Date of Award

2017

Degree Type

Dissertation

Degree Name

Doctor of Philosophy (PhD)

Graduate Group

Electrical & Systems Engineering

First Advisor

Saswati Sarkar

Abstract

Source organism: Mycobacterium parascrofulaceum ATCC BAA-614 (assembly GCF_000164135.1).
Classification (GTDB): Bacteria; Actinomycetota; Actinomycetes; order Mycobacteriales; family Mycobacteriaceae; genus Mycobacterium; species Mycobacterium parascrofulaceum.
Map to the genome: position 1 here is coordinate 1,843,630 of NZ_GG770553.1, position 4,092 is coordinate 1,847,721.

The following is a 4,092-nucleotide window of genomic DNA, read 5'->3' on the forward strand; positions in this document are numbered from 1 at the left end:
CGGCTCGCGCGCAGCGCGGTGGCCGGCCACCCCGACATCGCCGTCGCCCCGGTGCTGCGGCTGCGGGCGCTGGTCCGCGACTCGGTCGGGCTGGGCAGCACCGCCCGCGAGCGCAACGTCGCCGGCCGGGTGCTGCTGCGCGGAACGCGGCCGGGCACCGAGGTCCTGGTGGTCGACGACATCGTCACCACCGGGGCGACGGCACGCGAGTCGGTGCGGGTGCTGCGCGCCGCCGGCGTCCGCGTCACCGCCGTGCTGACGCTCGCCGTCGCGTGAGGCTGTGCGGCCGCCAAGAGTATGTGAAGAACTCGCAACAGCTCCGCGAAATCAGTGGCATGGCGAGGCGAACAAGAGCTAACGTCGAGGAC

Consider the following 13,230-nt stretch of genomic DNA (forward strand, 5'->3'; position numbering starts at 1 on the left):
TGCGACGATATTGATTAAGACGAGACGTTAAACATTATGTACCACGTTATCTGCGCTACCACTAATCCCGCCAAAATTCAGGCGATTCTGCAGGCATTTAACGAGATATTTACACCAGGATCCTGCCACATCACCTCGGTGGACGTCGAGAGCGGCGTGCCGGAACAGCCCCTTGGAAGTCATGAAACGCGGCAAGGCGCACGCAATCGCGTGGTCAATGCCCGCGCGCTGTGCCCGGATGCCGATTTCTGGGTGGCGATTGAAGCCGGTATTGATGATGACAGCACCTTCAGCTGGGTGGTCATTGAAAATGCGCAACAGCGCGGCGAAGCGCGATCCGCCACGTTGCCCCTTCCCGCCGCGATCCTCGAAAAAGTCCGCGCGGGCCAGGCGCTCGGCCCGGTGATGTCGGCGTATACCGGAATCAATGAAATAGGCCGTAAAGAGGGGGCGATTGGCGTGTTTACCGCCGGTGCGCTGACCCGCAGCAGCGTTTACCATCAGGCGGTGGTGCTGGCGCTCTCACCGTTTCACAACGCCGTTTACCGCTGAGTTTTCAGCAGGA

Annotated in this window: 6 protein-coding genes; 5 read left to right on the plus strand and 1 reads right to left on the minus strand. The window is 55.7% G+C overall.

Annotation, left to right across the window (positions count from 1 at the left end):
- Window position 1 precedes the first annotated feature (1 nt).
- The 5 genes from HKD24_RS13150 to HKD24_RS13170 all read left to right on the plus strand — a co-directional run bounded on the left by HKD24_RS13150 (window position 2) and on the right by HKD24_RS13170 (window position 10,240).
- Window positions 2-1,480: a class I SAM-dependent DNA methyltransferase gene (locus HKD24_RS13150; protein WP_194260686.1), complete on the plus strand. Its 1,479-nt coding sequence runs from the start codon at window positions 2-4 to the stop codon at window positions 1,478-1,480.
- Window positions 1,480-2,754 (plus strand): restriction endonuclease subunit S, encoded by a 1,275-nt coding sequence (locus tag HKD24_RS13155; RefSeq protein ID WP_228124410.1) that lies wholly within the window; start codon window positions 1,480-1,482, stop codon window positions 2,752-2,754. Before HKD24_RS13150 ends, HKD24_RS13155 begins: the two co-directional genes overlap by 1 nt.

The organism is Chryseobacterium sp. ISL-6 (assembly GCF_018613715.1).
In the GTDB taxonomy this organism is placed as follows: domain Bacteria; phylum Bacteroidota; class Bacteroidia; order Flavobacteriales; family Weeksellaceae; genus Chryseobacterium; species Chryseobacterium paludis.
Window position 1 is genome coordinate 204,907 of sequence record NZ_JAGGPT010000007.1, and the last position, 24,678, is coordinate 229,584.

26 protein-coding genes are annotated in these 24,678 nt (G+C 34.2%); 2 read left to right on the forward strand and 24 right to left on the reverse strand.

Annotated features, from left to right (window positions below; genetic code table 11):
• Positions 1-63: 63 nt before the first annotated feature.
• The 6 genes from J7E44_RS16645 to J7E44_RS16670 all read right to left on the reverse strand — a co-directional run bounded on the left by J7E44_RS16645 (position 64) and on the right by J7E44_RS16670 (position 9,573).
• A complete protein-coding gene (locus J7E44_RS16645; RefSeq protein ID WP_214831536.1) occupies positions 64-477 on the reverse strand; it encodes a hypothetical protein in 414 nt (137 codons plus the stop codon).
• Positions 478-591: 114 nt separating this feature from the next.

Net-neutrality on the Internet is the set of policies that prevents a paid or unpaid discrimination by Internet Service Providers (ISPs) among different types of transmitted data. The recent moves to change the net neutrality rules and the growing demand for data have driven the ISPs to provide differential treatment of traffic to generate additional revenue streams from Content Providers (CPs). In this thesis, we consider economic frameworks to investigate different questions about the departure toward a non-neutral regime and its possible consequences. In particular, we i) assess whether different entities of the market have the incentive to adopt a non-neutral pricing scheme; and if yes ii) what are the pricing strategies they choose; and iii) how these changes affect the Internet market. First, we investigate the incentives of different entities of the Internet market for migrating to a non-neutral regime. Thus, we consider early stages of a non-neutral Internet. We consider a diverse set of parameters for the market, e.g. market powers of ISPs, sensitivity of EUs and CPs to the quality of the content. The goal is to obtain founded insights on whether there exists a market equilibrium, the structure of the equilibria, and how they depend on different parameters of the market when the current equilibrium (neutral regime) is disrupted and some ISPs have switched to a non-neutral regime. Then, we seek to investigate frameworks using which ISPs and CPs select appropriate incentives for each other, and investigate the implications of these new schemes on the entities of the Internet market. We analyze two non-neutral frameworks. In the first framework, we focus on the price competition between ISPs in the presence of uncertainty in competition and demand when CPs, i.e. demand, is merely price taker, i.e. passive in equilibrium selection. Then, in the second framework, we consider the case in which CPs have an active role in the market, and decide on the number of resources they want to reserve/buy from ISPs based on the price ISPs quote. In this case, we also consider the coupling between limited resources and the quality of the content delivered to end-users and subsequently the strategies of the decision makers. We obtain strategies for ISPs and CPs under a variety of market dynamics.

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